Suno NY Boasts Fair Trade Fabrics During Fashion Week

Suno, courtesy LA Times

I love highlighting eco fashion designers. Eco fashion has the potential to change lives on a very personal level, which is why all of us here at Earth Divas love what we do so much!

Today I wanted to highlight a designer that’s making a big splash during Fashion Week in New York. The lable is Suno, and it was designed by Erin Beatty and Max Osterweis.

The two started Suno back in 2008. Their goal was to help Kenya by promoting fair trade fabrics in their line. After spending over a decade traveling to Kenya, they knew it was a country overflowing with talent and goodwill. But because of the ‘08 elections, they feared the country might be shut off from visitors. So they started a company, Suno, to employ Kenyan workers and showcase some of the country’s amazing talent.

Each piece is designed and patterned in New York. Suno then brings those patterns to Kenya, where local artists, using local textiles, craft each piece in small workshops. And, all their artisans are paid fair trade wages.

Now, 12 years later, Suno is still going strong and starting to gain some real attention (via NY Times, Marie Claire, Glamour, NY Magazine…the list goes on and on).

Their collections are awesome and unique, full of bright colors and interesting patterns.

When they first started out, the designers at Suno ran into the same problems we did when we started. That is, they wanted to employ local workers to do the most good. But getting production quality up to standardswas difficult at best, since local artisans don’t have the same expectations that US consumers have.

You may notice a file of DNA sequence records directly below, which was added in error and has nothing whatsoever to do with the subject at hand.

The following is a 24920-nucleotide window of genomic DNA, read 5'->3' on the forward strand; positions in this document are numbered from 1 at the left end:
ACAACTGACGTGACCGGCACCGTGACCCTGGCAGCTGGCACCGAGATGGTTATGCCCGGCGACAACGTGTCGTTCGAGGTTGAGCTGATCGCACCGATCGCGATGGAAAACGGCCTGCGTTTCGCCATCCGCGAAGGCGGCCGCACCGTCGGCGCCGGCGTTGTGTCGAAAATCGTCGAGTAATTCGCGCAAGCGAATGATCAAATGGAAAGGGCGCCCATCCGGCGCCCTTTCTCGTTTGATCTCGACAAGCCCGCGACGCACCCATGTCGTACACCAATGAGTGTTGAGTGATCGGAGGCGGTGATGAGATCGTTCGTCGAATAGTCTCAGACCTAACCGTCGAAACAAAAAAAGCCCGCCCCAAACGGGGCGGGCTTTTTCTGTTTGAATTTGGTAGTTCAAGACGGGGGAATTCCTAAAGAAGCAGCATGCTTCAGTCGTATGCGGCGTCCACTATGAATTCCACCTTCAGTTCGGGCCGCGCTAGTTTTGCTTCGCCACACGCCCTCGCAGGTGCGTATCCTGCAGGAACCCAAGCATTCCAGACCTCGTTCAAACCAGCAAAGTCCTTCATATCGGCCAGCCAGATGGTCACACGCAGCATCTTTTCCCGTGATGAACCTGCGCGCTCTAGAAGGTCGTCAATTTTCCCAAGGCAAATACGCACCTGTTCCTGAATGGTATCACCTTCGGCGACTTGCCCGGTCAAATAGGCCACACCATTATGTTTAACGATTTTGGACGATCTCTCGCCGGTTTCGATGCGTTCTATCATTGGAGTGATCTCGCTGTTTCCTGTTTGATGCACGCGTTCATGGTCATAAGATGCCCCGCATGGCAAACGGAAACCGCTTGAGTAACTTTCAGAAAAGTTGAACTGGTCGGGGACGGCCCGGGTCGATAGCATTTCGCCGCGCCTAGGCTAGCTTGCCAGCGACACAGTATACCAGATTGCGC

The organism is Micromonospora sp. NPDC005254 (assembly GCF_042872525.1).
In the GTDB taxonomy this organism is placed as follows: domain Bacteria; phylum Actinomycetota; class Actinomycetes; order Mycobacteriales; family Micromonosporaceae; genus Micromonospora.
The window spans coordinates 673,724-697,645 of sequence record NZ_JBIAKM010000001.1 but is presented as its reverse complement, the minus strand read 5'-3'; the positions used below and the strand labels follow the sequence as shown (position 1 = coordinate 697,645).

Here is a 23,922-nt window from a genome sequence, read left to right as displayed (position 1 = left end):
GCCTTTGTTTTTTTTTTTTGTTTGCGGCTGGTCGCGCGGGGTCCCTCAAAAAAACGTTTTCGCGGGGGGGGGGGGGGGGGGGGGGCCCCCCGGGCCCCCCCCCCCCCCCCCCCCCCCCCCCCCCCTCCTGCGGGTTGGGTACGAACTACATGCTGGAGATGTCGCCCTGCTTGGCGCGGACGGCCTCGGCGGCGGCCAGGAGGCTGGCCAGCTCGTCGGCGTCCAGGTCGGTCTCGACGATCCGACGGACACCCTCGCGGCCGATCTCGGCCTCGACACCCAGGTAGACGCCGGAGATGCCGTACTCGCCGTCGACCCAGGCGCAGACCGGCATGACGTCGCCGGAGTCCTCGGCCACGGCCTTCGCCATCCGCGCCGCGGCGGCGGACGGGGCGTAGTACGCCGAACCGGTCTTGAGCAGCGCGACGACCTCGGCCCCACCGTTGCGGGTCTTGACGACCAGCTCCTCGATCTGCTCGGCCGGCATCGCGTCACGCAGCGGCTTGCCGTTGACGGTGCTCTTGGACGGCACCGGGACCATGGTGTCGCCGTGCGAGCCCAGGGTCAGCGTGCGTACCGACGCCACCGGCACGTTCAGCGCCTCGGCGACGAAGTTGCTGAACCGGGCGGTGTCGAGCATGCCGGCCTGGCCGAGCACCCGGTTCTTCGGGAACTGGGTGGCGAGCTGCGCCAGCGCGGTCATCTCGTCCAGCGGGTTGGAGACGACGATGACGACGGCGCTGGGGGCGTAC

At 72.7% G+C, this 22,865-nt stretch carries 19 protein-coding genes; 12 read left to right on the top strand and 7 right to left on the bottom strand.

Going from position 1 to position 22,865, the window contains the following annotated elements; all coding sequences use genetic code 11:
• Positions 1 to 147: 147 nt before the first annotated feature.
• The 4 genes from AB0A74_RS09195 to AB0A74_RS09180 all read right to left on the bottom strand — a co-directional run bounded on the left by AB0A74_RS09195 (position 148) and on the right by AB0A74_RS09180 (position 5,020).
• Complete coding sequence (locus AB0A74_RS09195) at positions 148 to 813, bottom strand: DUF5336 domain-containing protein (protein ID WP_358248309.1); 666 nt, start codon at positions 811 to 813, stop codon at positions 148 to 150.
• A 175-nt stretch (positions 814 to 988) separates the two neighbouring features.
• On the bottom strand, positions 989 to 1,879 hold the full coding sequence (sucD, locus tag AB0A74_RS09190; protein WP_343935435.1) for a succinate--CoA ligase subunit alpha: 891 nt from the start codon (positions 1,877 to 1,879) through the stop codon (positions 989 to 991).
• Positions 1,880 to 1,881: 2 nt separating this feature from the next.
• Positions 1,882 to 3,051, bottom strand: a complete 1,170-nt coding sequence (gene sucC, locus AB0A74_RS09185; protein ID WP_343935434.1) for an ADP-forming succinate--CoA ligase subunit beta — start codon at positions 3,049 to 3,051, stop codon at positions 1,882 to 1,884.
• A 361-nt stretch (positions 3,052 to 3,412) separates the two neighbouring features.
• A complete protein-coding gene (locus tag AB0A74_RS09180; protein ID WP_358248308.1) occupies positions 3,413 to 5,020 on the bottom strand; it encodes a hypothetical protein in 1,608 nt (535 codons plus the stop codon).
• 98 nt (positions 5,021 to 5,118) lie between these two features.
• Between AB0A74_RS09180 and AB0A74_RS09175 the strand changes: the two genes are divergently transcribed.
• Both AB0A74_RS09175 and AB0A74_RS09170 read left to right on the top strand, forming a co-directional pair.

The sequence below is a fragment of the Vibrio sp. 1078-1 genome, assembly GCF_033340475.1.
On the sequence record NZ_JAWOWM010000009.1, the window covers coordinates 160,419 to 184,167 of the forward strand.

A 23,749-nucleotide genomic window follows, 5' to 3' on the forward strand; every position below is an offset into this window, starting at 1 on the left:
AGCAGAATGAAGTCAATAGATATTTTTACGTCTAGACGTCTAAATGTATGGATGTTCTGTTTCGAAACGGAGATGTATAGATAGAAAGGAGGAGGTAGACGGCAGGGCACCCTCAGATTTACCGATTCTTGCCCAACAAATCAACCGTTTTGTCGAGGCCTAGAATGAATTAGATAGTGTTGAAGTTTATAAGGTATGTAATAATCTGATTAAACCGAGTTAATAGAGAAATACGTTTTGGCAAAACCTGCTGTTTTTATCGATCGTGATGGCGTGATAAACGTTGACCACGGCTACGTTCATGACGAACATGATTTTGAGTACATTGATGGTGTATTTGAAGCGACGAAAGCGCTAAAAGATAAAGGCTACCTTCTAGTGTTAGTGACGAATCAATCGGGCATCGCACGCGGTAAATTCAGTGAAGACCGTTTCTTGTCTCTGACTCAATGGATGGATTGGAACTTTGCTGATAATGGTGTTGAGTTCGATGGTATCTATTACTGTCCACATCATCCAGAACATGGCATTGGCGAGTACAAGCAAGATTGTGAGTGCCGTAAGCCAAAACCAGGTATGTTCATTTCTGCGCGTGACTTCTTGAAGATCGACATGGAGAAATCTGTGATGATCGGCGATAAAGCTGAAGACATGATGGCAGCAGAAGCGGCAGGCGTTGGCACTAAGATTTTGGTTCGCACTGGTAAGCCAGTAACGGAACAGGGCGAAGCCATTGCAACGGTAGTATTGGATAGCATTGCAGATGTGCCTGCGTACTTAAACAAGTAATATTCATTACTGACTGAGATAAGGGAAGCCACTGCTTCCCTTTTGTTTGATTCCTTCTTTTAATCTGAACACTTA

Suno has also had to control their growth, since large-scale production in Kenya just isn’t possible, at least not right now.

What I love most about their label is that it’s obvious they still have their fun bone attached: their 2010 Resort Collection is showcased via a streaming video. You get to see the collection on models, yes. But the models are zipping down the road on roller skates, being pulled by a car trailing a bright pink ski rope. And the soundtrack? It’s a song straight out of ┬áMiami’s Little Havana.

It’s great fun to watch.

Keep an eye out for Suno, especially if you’re in NY. The label is fun and vibrant, and I’d love to see more of their pieces out on the street. Especially since they’re making such a positive impact with Kenyan workers!

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